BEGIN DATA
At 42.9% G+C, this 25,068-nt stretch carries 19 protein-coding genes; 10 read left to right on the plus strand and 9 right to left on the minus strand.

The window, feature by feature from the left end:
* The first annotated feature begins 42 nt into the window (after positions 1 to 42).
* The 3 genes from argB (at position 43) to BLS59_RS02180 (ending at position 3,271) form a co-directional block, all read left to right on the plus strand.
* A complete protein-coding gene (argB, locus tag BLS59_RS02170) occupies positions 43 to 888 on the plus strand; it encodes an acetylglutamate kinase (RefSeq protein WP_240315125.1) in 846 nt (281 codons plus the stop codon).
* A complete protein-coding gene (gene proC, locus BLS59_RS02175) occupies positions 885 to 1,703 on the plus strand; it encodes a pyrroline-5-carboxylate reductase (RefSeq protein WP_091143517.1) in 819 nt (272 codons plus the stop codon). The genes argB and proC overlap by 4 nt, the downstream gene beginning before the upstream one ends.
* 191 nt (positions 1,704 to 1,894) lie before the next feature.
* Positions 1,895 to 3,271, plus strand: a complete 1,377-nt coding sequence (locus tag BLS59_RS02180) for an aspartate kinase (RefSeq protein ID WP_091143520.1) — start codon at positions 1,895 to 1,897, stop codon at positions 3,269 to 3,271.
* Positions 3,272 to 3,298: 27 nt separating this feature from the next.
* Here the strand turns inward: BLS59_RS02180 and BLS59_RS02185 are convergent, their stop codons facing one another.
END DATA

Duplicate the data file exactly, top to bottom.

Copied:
At 42.9% G+C, this 25,068-nt stretch carries 19 protein-coding genes; 10 read left to right on the plus strand and 9 right to left on the minus strand.

The window, feature by feature from the left end:
* The first annotated feature begins 42 nt into the window (after positions 1 to 42).
* The 3 genes from argB (at position 43) to BLS59_RS02180 (ending at position 3,271) form a co-directional block, all read left to right on the plus strand.
* A complete protein-coding gene (argB, locus tag BLS59_RS02170) occupies positions 43 to 888 on the plus strand; it encodes an acetylglutamate kinase (RefSeq protein WP_240315125.1) in 846 nt (281 codons plus the stop codon).
* A complete protein-coding gene (gene proC, locus BLS59_RS02175) occupies positions 885 to 1,703 on the plus strand; it encodes a pyrroline-5-carboxylate reductase (RefSeq protein WP_091143517.1) in 819 nt (272 codons plus the stop codon). The genes argB and proC overlap by 4 nt, the downstream gene beginning before the upstream one ends.
* 191 nt (positions 1,704 to 1,894) lie before the next feature.
* Positions 1,895 to 3,271, plus strand: a complete 1,377-nt coding sequence (locus tag BLS59_RS02180) for an aspartate kinase (RefSeq protein ID WP_091143520.1) — start codon at positions 1,895 to 1,897, stop codon at positions 3,269 to 3,271.
* Positions 3,272 to 3,298: 27 nt separating this feature from the next.
* Here the strand turns inward: BLS59_RS02180 and BLS59_RS02185 are convergent, their stop codons facing one another.